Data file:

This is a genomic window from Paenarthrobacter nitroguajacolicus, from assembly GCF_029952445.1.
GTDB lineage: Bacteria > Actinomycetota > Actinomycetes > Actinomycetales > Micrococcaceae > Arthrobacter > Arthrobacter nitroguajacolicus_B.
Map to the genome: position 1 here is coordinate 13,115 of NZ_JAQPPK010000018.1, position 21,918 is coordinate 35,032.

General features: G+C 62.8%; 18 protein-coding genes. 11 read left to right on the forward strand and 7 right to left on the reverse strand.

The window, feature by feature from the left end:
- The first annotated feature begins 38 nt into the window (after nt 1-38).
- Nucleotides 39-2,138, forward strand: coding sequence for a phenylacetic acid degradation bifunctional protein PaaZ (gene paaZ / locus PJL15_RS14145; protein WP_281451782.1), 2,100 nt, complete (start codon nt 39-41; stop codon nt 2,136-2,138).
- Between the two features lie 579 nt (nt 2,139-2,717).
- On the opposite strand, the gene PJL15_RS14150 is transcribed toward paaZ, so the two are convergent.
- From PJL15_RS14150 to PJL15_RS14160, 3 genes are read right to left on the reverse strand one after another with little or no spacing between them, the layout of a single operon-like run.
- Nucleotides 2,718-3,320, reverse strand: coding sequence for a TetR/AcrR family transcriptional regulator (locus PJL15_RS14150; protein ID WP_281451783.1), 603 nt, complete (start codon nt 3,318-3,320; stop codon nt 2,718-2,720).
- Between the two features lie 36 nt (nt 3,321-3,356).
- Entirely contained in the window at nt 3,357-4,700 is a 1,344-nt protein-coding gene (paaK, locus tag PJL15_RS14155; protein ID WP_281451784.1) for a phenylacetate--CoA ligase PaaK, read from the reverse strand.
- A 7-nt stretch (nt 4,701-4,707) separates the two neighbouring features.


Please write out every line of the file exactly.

This is a genomic window from Paenarthrobacter nitroguajacolicus, from assembly GCF_029952445.1.
GTDB lineage: Bacteria > Actinomycetota > Actinomycetes > Actinomycetales > Micrococcaceae > Arthrobacter > Arthrobacter nitroguajacolicus_B.
Map to the genome: position 1 here is coordinate 13,115 of NZ_JAQPPK010000018.1, position 21,918 is coordinate 35,032.

General features: G+C 62.8%; 18 protein-coding genes. 11 read left to right on the forward strand and 7 right to left on the reverse strand.

The window, feature by feature from the left end:
- The first annotated feature begins 38 nt into the window (after nt 1-38).
- Nucleotides 39-2,138, forward strand: coding sequence for a phenylacetic acid degradation bifunctional protein PaaZ (gene paaZ / locus PJL15_RS14145; protein WP_281451782.1), 2,100 nt, complete (start codon nt 39-41; stop codon nt 2,136-2,138).
- Between the two features lie 579 nt (nt 2,139-2,717).
- On the opposite strand, the gene PJL15_RS14150 is transcribed toward paaZ, so the two are convergent.
- From PJL15_RS14150 to PJL15_RS14160, 3 genes are read right to left on the reverse strand one after another with little or no spacing between them, the layout of a single operon-like run.
- Nucleotides 2,718-3,320, reverse strand: coding sequence for a TetR/AcrR family transcriptional regulator (locus PJL15_RS14150; protein ID WP_281451783.1), 603 nt, complete (start codon nt 3,318-3,320; stop codon nt 2,718-2,720).
- Between the two features lie 36 nt (nt 3,321-3,356).
- Entirely contained in the window at nt 3,357-4,700 is a 1,344-nt protein-coding gene (paaK, locus tag PJL15_RS14155; protein ID WP_281451784.1) for a phenylacetate--CoA ligase PaaK, read from the reverse strand.
- A 7-nt stretch (nt 4,701-4,707) separates the two neighbouring features.